How to hook a context switch??

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Hi,

I have one issue and would like to get some expert advise from the
group. The below shown code snippet gives some idea about the scenario.
I have basically one function (func_1) which does a wake_up after
processing some information. Once the wake_up is executed the system
crashes.

So to debug this, i've put printks after the add_wait_queue() and
schedule function to capture the functions that gets executed with a
wake_up... but for no help.. Im unable to find the thread which gets
executed after the wake_up.

I'm wondering how to capture or debug which thread/function gets the
CPU when this wake_up has been executed... Any pointer would be highly
appreciable.

How is such a situation usually debugged?? Can such a context switching
be hooked..


/* Wait on here when we're waiting device to be ready */
wait_queue_head_t waitDev;

void func_1( struct func_arg*)
{

 /*..Do some useful work */


    wake_up(&waitDev); /* crash occurs here */
}

int sec_func (struct func_arg2 *)
{

     /* some processing work done here */
            ....
             ..
        set_current_state(TASK_UNINTERRUPTIBLE);
    add_wait_queue(&waitDev, &wait);
    spin_unlock(mutex);
    schedule();
    remove_wait_queue(&waitDev, &wait);
        spin_lock(chip->mutex);

      /* some more work is being done here */

}


Thanks in Advance,
Gromer


Re: How to hook a context switch??

Quoted text here. Click to load it


To add to this... I'm using linux 2.4.20 kernel....  It would
appreciable if someone could help me in debugging this problem.

Thanks in Advance,
Gromer


Re: How to hook a context switch??
Hi,
Since i have'nt  got any response for linux groups.. i'm posting it in
this group.. Hopefully someone in this group can throw some light :)

Gromer wrote:

Quoted text here. Click to load it


Re: How to hook a context switch??
Hi,

Quoted text here. Click to load it

Considering that I'm reading this in alt.os.development, the first
thing I'd suggest is rewriting the entire OS to your liking. Starting
with a "hello world" kernel booted from GRUB seems to be a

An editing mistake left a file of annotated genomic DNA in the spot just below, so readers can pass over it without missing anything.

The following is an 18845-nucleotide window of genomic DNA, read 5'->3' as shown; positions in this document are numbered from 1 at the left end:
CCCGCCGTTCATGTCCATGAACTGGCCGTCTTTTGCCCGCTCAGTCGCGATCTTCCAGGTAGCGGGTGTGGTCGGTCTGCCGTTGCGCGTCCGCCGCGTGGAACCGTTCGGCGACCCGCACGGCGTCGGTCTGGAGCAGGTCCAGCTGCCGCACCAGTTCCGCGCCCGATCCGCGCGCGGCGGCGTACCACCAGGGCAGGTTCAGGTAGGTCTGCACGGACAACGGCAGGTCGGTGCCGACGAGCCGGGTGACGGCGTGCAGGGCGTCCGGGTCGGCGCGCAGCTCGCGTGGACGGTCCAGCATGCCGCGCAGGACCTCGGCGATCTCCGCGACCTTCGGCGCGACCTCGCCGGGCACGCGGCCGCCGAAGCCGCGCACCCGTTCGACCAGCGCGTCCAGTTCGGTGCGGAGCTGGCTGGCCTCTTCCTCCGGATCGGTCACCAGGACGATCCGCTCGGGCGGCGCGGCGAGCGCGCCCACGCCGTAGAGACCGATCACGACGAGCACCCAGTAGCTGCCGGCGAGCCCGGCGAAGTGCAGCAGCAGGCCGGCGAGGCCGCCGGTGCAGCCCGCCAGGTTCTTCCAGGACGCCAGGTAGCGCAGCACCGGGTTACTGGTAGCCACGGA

popular way to begin. :-)

On a more serious note, was there meant to be an attachment or
something? It's a little hard for anyone to debug code without
seeing it...


Cheers,

Brendan



Re: How to hook a context switch??
Sorry the actual post was snipped off... below is pasted the actual
one..


Hi,

I have one issue and would like to get some expert advise from the
group. The below shown code snippet gives some idea about the scenario.
I have basically one function (func_1) which does a wake_up after
processing some information. Once the wake_up is executed the system
crashes.

So to debug this, i've put printks after the add_wait_queue() and
schedule function to capture the functions that gets executed with a
wake_up... but for no help.. Im unable to find the thread which gets
executed after the wake_up.

I'm wondering how to capture or debug which thread/function gets the
CPU when this wake_up has been executed... Any pointer would be highly
appreciable.

How is such a situation usually debugged?? Can such a context switching
be hooked..

/* Wait on here when we're waiting device to be ready */
wait_queue_head_t waitDev;

void func_1( struct func_arg*)
{

 /*..Do some useful work */

        wake_up(&waitDev); /* crash occurs here */

}

int sec_func (struct func_arg2 *)
{

     /* some processing work done here */
            ....
             ..
        set_current_state(TASK_UNINTERRUPTIBLE);
        add_wait_queue(&waitDev, &wait);
        spin_unlock(mutex);
        schedule();
        remove_wait_queue(&waitDev, &wait);
        spin_lock(chip->mutex);

      /* some more work is being done here */

}


Brendan wrote:
Quoted text here. Click to load it


Re: How to hook a context switch??
Quoted text here. Click to load it

You seem to have snipped the initialization of waitDev and wait;
forgetting to initialize one or both could easily cause this.  If
that's not it, it'd help if you found out what specific instruction
faulted.

As far as finding out which thread was running when it faulted, the
oops output should clearly show this (as well as the function if you
look up the address).

Or by "crash", do you mean something other than an oops, such as a
lockup or reboot?  If a lockup, are you running X, which would
prevent you from seeing the oops if the system doesn't survive long
enough to log it?

-Scott

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